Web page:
This hasn't happened in any previous versions that we have used, and it is really causing us a lot of trouble. What is the next major release? Is a VS2013 Update a major release?
Posted by Microsoft on 1/15/2014 at 2:04 PM
Hi edl_si,

We are considering the possibility of shipping the fix in an update, but it is unlikely. In the meantime, please use the workaround described by Joseph in the "Workarounds" tab.

Karl Niu
Visual C++ Team
Posted by edl_si on 1/2/2014 at 9:16 AM
Hi Xiang ,

Is there any chance this fix will go into an update for VS 2013? We have some files in a project that has a big folder structure where the path exceeds 260 characters.

Thanks,
Ed.
Posted by Joseph Miller on 11/25/2013 at 9:02 AM
Hi Xiang,

Thanks for the update!

And I can confirm that the suggested workaround indeed resolves the issue for us.

(On a side note: I've always associated angle brackets in an #include statement with system files - I've never thought of it as being used for any file that isn't part of the project. I think this makes a lot more sense, so I appreciate the help!)

Thanks again,
Joe
Posted by Microsoft on 11/23/2013 at 1:54 PM
Hi:
    A fix for this issue has been checked into the compiler sources. The fix should show up in the next major release of Visual C++.

Xiang Fan
Visual C++ Team
Posted by Microsoft on 11/21/2013 at 5:41 PM
Hi Joseph:
    Thanks for reporting the issue. I can repro it using your project.
    There is an easy workaround, you can make the following change:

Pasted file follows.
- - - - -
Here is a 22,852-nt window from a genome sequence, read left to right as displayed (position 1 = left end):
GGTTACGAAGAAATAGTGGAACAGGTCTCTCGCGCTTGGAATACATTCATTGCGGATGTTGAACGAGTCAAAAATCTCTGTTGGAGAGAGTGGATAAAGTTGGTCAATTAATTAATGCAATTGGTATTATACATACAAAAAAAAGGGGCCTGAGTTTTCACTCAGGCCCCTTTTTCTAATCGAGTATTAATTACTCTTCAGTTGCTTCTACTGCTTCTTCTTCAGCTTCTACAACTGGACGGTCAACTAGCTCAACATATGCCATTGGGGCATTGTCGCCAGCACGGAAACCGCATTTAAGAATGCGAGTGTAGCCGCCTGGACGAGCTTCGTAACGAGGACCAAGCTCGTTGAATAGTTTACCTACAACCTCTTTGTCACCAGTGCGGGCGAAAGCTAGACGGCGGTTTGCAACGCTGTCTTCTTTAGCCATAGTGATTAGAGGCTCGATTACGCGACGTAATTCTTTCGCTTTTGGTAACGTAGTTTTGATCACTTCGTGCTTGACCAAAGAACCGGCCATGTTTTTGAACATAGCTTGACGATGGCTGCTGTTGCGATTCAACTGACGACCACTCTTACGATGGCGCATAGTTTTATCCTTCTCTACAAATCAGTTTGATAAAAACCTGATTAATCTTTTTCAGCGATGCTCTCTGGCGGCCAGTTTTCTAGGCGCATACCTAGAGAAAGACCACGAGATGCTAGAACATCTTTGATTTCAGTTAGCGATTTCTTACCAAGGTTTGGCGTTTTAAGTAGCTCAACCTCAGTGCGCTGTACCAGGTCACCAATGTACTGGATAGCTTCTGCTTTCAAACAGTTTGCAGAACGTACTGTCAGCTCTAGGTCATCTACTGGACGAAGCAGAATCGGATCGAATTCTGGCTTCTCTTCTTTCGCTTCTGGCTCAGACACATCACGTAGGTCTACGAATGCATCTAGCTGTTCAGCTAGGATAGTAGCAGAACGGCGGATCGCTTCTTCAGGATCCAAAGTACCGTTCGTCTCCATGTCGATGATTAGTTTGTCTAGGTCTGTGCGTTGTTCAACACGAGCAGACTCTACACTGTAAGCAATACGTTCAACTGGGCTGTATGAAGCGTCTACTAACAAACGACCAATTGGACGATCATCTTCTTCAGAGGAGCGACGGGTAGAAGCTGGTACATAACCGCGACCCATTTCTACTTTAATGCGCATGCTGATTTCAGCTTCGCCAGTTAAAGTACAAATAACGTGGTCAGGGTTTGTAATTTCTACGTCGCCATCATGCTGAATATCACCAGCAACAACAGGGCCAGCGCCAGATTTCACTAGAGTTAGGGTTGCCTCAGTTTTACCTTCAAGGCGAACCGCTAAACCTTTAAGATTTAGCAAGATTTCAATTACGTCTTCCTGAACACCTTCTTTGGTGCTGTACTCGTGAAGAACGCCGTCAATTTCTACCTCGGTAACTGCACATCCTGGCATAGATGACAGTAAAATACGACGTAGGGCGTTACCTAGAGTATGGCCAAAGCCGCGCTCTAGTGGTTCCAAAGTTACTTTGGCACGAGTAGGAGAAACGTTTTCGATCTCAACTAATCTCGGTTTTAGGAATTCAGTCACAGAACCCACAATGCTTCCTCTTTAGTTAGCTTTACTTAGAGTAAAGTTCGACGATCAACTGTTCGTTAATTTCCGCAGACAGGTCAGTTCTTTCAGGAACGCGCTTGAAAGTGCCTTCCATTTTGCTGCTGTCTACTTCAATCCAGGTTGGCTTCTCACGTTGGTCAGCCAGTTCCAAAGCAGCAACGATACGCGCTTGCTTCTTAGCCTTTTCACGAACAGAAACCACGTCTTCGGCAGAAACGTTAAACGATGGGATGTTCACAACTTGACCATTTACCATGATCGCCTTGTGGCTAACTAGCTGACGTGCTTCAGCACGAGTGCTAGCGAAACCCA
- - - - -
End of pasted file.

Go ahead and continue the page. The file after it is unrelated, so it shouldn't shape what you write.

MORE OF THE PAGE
#include "a_fairly_looooooooooooooooooooooooooooooooooooooooooooooooooooooooooooong_folder_name/another_file.h"

->

#include <a_fairly_looooooooooooooooooooooooooooooooooooooooooooooooooooooooooooong_folder_name/another_file.h>

    Does this workaround work for you? This is actually the right way to include a file that doesn't belong to your project. The former will search the current directory of main.cpp which is probably not what you want.
Posted by Joseph Miller on 11/21/2013 at 2:04 PM
This issue is reproducible using the November 2013 CTP (release earlier this week), as well.

I've attached a zip file containing a project that can be used to reproduce this behavior.
Posted by Joseph Miller on 10/21/2013 at 7:01 AM
I've updated the details to indicate this can be reproduced on the released version of VS 2013.

I have also marked the issue as blocking, as it is preventing my team from upgrading to VS 2013. (Or, at the very least, we will have to continue using the November 2012 CTP compiler, if we do.)
Posted by Joseph Miller on 10/21/2013 at 6:54 AM
Just wanted to add that this issue is reproducible in Visual Studio 2013 RTM, as well.
Posted by Microsoft on 10/14/2013 at 10:03 PM
Thank you for submitting feedback on Visual Studio and .NET Framework. Your issue has been routed to the appropriate VS development team for investigation. We will contact you if we require any additional information.
Posted by Microsoft on 10/14/2013 at 12:51 PM
Thank you for your feedback, we are currently reviewing the issue you have submitted. If this issue is urgent, please contact support directly(http://support.microsoft.com)